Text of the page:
Eastern [Baptist Theological Seminary]'s course was not decided in the long run by a handful of special-problem faculty. Its "middle ground" avoidance of extremes enabled those left of center to oppose the right and to espouse critical views. Lack of theologically literate trustees, gradual acceptance of the pluralistic denominational context it originally challenged, professing conservatives whose critical views emerged only after they were hired or received tenure and the translation of personal friendships into board support, all played a role.
and . . .
Key '73 [a 1973 U.S. evangelistic campaign] achieved certain commendable goals; it was hindered, however, by the refusal of independent fundamentalist churches to cooperate in a witness to Jesus Christ that involved also ecumenically affiliated churches [including, though Henry doesn't tell us, 43 Roman Catholic dioceses]. A further deterrent came through ecumenically aligned spokesmen who under bureaucratic pressures sought to make social justice rather than personal evangelism the forefront thrust.
As I read Henry's final chapter that reflects on the prospects for evangelicalism late in the 20th century, I sensed a note of disappointment–deep awareness of missed opportunities and aspirations that fell short, with unavoidable implications in the future. I found myself wondering if Henry ever perceived that the seeds of disappointment were sown in the soil of partnership for the gospel with people who never really embraced the gospel.

Nevertheless, I was encouraged by his closing paragraphs, which include this absolute gem:
"Heaven will be an unending feast for the soul that basks in his presence."

Who Are Abraham's Offspring?

These aren't the only relevant texts, but the relationships between them seem obvious. I'm not sure we can say much at all about the identity of Abraham's offspring until we understand clearly how Paul understood Genesis 15 and 17.

Genesis 15:4-6, 18-21
And behold, the word of the LORD came to [Abram]: "This man shall not be your heir; your very own son shall be your heir." And he brought him outside and said, "Look toward heaven, and number the stars, if you are able to number them." Then he said to him, "So shall your offspring be." And he believed the LORD, and he counted it to him as righteousness.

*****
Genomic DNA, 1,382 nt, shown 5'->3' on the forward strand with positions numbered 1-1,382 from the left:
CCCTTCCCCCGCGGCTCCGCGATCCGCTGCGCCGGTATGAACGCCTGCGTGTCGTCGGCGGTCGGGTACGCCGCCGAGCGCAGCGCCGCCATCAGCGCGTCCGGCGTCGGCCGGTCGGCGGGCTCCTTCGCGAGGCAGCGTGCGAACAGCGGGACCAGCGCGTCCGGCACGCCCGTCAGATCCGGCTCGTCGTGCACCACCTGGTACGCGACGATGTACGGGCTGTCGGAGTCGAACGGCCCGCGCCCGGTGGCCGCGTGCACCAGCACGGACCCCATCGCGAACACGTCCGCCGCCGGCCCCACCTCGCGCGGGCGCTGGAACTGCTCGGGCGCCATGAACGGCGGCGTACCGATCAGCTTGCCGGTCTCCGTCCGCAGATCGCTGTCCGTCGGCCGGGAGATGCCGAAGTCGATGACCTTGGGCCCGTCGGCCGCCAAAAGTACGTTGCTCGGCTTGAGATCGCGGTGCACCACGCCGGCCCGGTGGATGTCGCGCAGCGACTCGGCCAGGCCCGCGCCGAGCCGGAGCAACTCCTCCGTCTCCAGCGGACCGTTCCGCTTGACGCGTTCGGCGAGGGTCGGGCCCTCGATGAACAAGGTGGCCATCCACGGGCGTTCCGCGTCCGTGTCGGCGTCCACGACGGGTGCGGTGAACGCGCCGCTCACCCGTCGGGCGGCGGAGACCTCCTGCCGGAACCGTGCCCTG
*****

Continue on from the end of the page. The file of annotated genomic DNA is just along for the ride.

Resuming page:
On that day the LORD made a covenant with Abram, saying, "To your offspring I give this land, from the river of Egypt to the great river, the river Euphrates, the land of the Kenites, the Kenizzites, the Kadmonites, the Hittites, the Perizzites, the Rephaim, the Amorites, the Canaanites, the Girgashites and the Jebusites."
Genesis 17:7-8
And I will establish my covenant between me and you and your offspring after you throughout their generations for an everlasting covenant, to be God to you and to your offspring after you. And I will give to you and to your offspring after you the land of your sojournings, all the land of Canaan, for an everlasting possession, and I will be their God.
Romans 4:13-18
For the promise to Abraham and his offspring that he would be heir of the world did not come through the law but through the righteousness of faith. For if it is the adherents of the law who are to be the heirs, faith is null and the promise is void. For the law brings wrath, but where there is no law there is no transgression.

That is why it depends on faith, in order that the promise may rest on grace and be guaranteed to all his offspring—not only to the adherent of the law but also to the one who shares the faith of Abraham, who is the father of us all, as it is written, "I have made you the father of many nations"—in the presence of the God in whom he believed, who gives life to the dead and calls into existence the things that do not exist. In hope he believed against hope, that he should become the father of many nations, as he had been told, "So shall your offspring be."